This is a continuation of my notes and thoughts on the 2011 CBAA conference. A discussion on Friday’s panels can be found here and the first half of Saturday’s panels can be found here. Again, the abstracts for all panels (as well as other conference information) can be found in the conference’s program’s .pdf.
The next panel had some of the presenters I was most excited about: Helen Hiebert and Lynn Sures. Hiebert is one of the most well-known hand papermaker; in fact I had purchased her book Paper Illuminated before I had ever even applied to the program at Columbia. Hiebert and Sures gave a survey of hand papermaking in contemporary book arts, and while the focus was on showing the medium’s uniqueness in book arts, I felt that Hiebert and Sures failed to make a strong argument for why handmade paper fulfills a role that commercial paper can’t fulfill. (Wait y’all now, hear me out: ) It’s not, of course, that I don’t believe there isn’t such a role; just that the benefits of handmade paper over commercial paper weren’t strongly presented. It might have been that Hiebert and Sures wanted to present the overview to be more for swaying non-handmade-papermakers into the field rather than rehash some arguments that us more experienced papermakers users, but nonetheless, I’m going to throw in my thoughts for some things that could’ve been stated outloud to move the thoughts along:
- There are many conceptual possibilities for using handmade paper, from the fiber being related to the project (like Combat Paper or Jon Risseeuw’s work) to the act of the labor itself being important (something Dard Hunter would appreciate I’m sure), especially with techniques that simply cannot be made with already produced paper, like:
- laminations: where objects are embedded in between two wet sheets of paper to fuse and become part of the paper. Amy’s thread book was a great example of this, especially considering that threads through a book related itself to the fibers making the paper;
- pulp painting: a form of adding color and form into a sheet, like printing, but where the dyed pulp is part of the paper rather than merely on top (a distinction that I rarely feel the need to use in my work, but some people do);
- and my favorite, watermarking, which conceptually is rather juicy; watermarks can’t be seen until held to the light, requiring a viewer’s interaction, and the varying levels of transparency allowed by watermarks can be integrated in all kinds of lovely ways to projects.
Some of the best and most well integrated examples of handmade paper and bookarts were the student work towards the end of the presentation, but unfortunately the images cut out before we could be shown many of them. It made me consider how to really work on integrating handmade paper into my work in ways that I couldn’t simply mimic with commercially made paper.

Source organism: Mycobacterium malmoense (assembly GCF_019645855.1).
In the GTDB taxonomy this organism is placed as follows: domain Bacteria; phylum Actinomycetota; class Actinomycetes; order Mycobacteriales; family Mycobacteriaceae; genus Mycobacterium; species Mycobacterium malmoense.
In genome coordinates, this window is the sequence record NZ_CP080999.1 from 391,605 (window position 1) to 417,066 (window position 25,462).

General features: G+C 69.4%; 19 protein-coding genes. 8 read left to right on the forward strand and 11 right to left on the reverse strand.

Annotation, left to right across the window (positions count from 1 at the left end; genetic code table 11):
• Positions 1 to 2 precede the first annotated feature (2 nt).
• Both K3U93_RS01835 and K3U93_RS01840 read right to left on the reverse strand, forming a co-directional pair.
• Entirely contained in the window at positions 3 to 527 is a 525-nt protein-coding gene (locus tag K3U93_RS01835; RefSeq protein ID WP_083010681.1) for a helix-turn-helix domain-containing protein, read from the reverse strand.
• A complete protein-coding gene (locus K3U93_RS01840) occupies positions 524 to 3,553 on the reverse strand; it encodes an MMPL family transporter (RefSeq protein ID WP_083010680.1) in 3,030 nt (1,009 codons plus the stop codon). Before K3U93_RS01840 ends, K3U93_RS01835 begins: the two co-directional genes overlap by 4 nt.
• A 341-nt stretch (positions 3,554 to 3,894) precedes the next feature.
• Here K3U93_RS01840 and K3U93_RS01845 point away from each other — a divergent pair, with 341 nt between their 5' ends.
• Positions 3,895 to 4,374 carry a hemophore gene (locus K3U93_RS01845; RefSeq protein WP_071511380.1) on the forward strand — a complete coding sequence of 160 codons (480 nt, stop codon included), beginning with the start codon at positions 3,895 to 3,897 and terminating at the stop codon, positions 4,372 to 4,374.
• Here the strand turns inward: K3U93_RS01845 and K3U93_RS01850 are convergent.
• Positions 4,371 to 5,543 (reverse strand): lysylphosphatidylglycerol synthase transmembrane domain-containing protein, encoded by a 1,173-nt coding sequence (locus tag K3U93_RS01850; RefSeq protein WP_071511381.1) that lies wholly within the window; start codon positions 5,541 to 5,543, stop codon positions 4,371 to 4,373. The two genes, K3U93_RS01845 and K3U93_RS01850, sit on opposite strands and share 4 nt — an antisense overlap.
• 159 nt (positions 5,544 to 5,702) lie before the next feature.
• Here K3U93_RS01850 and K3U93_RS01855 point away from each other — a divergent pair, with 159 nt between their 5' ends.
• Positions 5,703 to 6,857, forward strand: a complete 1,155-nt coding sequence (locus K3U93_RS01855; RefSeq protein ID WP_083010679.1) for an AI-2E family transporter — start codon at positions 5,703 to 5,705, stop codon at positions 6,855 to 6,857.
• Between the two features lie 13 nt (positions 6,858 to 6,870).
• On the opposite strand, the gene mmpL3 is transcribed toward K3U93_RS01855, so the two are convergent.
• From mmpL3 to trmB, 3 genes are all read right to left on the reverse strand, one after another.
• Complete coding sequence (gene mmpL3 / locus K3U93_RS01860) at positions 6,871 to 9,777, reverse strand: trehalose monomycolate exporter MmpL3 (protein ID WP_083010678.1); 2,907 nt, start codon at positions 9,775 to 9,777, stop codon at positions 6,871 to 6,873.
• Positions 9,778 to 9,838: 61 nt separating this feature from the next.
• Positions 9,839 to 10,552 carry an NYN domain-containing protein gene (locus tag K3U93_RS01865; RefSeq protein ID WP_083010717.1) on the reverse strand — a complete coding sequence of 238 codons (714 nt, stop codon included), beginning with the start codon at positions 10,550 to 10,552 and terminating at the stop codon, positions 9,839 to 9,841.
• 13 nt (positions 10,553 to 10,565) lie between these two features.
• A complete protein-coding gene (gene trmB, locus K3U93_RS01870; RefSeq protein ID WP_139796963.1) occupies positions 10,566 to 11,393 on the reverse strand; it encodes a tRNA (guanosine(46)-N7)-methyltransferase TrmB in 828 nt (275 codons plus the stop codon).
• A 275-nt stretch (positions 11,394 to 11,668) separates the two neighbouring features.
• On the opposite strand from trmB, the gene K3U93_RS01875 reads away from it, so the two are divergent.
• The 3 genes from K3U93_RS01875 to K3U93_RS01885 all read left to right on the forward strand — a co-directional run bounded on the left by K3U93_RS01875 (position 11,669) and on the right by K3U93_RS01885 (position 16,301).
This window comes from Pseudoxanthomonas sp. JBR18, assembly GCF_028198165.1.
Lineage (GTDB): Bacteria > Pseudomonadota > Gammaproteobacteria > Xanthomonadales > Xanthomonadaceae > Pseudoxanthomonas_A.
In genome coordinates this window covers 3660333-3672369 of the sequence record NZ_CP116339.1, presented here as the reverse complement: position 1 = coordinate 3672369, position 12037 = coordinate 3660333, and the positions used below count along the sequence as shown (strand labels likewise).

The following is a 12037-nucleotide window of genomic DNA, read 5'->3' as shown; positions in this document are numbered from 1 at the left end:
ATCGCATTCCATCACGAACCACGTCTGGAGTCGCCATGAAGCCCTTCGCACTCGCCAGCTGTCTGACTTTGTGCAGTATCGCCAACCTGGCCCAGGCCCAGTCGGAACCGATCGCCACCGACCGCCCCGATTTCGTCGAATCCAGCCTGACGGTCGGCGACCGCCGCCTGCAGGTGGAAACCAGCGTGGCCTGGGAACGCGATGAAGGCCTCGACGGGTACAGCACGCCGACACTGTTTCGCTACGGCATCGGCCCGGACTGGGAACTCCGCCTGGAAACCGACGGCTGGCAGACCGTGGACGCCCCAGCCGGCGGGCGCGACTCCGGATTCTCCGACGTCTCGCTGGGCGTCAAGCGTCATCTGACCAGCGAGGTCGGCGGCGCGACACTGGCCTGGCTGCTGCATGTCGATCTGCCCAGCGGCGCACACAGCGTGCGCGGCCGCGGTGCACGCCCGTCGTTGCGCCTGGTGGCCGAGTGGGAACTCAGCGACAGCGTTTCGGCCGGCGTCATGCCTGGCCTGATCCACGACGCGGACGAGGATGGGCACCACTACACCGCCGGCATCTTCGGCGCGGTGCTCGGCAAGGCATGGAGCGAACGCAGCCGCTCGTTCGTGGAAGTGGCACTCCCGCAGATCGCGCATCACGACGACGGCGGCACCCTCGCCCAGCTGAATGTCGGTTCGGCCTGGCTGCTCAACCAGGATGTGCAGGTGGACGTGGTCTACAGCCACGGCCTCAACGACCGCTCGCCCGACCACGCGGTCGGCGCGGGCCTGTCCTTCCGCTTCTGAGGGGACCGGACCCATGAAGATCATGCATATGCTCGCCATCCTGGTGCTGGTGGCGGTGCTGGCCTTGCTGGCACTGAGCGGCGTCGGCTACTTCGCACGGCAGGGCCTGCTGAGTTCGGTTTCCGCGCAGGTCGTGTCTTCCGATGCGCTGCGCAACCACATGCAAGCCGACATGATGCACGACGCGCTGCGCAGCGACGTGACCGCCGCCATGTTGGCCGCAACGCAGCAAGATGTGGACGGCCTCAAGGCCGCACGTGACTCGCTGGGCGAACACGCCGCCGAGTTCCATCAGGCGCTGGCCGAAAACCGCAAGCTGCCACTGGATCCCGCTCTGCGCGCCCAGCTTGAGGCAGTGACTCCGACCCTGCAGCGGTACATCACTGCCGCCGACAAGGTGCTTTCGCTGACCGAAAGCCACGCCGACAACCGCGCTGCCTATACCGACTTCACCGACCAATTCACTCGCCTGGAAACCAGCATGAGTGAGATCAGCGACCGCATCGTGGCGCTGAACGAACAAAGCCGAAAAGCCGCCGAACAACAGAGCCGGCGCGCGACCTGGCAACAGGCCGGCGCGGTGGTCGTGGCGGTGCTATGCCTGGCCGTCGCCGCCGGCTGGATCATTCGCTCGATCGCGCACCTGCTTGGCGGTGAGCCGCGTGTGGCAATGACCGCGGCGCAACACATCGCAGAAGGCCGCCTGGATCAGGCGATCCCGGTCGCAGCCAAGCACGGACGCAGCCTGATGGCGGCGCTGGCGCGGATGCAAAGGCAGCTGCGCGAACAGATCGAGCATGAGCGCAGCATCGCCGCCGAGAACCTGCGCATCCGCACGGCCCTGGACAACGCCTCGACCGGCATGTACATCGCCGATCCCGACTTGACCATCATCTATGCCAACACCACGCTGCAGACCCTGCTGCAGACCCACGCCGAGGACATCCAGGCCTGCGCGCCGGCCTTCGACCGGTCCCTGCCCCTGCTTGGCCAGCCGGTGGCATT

Frank Brannon then presented his work on the Cherokee Phoenix, a historical Cherokee newspaper that was letterpress printed in the 1820s-1840s, with some disruptions because of the Trail of Tears. I originally wasn’t sure what to make of this when I read the abstract in the conference guide (despite being partially Cherokee myself), thinking the amount of back information I would need to understand would be overwhelming, but the talk really just gave me a lot of ideas that I was glad to chew over. The process of reviving not only a newspaper from the 19th century but also recreating and casting type from a currently-dying language is a task that I’m glad someone realized the importance of taking on. I look forward to stopping by Asheville Book Works and possibly the center where Brannon prints this newspaper on my summer roadtrip!
The last presentation I had the honor of seeing was Andrew Huot‘s discussion of teaching bookbinding through an online course. Given that the field of bookarts is generally so hand-on, Huot jokingly thanked us for not all walking out of his presentation at the mere mention of teaching book arts online. However, he did have a compelling argument for how, in some ways, teaching it online had definite improvements over teaching it in person. For one, when you are teaching multiple students in person, it’s hard to see up close the techniques when everyone is crowding around, but with a decent webcamera, you can film the technique demo at the angle that best suits the viewer. Students can also view demo videos over and over instead of asking for a technique to be repeated. Also, having the instructions typed out online made Huot think of ways to explain and demo techniques with more clarity. Overall, it did make me consider more about teaching myself things from online sources, though, as Huot noted, some video demos are fantastic and some are really poor, so I’ll have to use my in-person-taught-knowledge to weed through them. :)
And that’s my CBAA thoughts! overall I had a lot of fun and I’ll post my scanned notes in a pdf for tomorrow if anyone wants them. :D